Currently, different types of energy storage technologies are available. These include batteries (lithium-ion, sodium-ion, etc.), pumped hydro storage, compressed air energy storage and high speed flywheels. The decision regarding the deployment of storage technologies depends on their cost, energy density and discharge life cycle, among other things. For optimal operations, the type, configuration and impact of the energy storage system on the microgrid needs to be considered.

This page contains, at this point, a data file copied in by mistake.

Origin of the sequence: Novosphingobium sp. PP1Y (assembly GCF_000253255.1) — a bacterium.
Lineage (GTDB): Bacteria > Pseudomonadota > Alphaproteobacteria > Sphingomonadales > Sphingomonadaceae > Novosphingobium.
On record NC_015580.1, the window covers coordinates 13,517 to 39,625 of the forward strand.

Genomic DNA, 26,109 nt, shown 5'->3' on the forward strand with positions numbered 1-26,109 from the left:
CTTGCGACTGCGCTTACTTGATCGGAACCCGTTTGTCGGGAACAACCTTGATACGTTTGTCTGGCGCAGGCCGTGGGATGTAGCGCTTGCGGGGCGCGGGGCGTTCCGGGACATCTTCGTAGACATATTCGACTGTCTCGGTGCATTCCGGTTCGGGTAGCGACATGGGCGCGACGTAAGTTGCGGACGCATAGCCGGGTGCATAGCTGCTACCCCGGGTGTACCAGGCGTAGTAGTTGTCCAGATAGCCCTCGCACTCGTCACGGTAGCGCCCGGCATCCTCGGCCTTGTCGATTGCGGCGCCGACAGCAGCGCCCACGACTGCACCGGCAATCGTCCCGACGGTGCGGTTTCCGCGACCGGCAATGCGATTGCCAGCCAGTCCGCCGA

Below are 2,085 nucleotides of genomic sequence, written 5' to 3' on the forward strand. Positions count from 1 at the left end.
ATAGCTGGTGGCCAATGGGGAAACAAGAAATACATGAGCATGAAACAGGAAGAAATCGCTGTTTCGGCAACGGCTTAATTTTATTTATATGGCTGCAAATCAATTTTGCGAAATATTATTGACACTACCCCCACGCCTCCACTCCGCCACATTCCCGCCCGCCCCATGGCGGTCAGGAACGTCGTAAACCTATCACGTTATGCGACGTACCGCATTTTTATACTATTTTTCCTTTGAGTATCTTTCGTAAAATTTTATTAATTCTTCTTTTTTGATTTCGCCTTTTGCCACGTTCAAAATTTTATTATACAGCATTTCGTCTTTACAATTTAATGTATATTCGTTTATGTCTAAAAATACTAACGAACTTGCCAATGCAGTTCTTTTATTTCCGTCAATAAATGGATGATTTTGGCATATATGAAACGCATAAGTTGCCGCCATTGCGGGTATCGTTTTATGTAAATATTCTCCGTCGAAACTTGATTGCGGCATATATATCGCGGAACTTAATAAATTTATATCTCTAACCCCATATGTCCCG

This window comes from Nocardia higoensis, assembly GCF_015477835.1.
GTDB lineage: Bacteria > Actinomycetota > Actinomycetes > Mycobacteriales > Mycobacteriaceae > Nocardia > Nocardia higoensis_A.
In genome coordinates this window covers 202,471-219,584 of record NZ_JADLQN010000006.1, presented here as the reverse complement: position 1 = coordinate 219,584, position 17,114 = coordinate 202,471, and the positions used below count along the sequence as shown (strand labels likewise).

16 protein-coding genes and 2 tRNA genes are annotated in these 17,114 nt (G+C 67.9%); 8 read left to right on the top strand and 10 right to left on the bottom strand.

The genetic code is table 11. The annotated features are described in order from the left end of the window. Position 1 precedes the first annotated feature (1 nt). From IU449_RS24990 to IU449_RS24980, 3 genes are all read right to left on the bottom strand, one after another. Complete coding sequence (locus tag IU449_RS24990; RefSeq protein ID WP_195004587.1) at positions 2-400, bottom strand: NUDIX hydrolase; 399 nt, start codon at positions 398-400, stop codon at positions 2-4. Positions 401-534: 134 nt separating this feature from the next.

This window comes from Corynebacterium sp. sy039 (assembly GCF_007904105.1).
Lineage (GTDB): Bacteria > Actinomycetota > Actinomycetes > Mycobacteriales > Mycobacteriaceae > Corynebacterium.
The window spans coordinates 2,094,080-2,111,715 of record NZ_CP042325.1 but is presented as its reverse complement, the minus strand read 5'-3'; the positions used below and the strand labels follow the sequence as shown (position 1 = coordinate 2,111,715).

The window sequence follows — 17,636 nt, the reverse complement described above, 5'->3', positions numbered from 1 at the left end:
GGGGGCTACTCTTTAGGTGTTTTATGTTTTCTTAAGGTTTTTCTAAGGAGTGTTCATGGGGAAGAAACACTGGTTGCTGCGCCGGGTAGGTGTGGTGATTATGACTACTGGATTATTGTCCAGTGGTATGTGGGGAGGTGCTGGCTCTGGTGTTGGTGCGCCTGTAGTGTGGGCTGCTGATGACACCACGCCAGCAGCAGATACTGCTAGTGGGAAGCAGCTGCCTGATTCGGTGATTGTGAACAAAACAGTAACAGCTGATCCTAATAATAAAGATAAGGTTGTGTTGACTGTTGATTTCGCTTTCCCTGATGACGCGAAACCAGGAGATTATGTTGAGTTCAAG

Given the increasing global focus on renewable energy generation and commitments to counter climate change, microgrids offer a range of benefits. They help reduce emission reductions, provide economic advantages and increase efficiency. Such systems have the potential to power remote and isolated communities. However, their scalability is restricted due to a host of financial, operational and technical challenges. To improve investment returns and lower tariff rates for potential customers, reductions in equipment costs, finance and soft costs will be critical as the market develops. Further, the successful integration of renewable energy with microgrids will require enabling technologies such as storage systems, grid stabilisers and automation systems.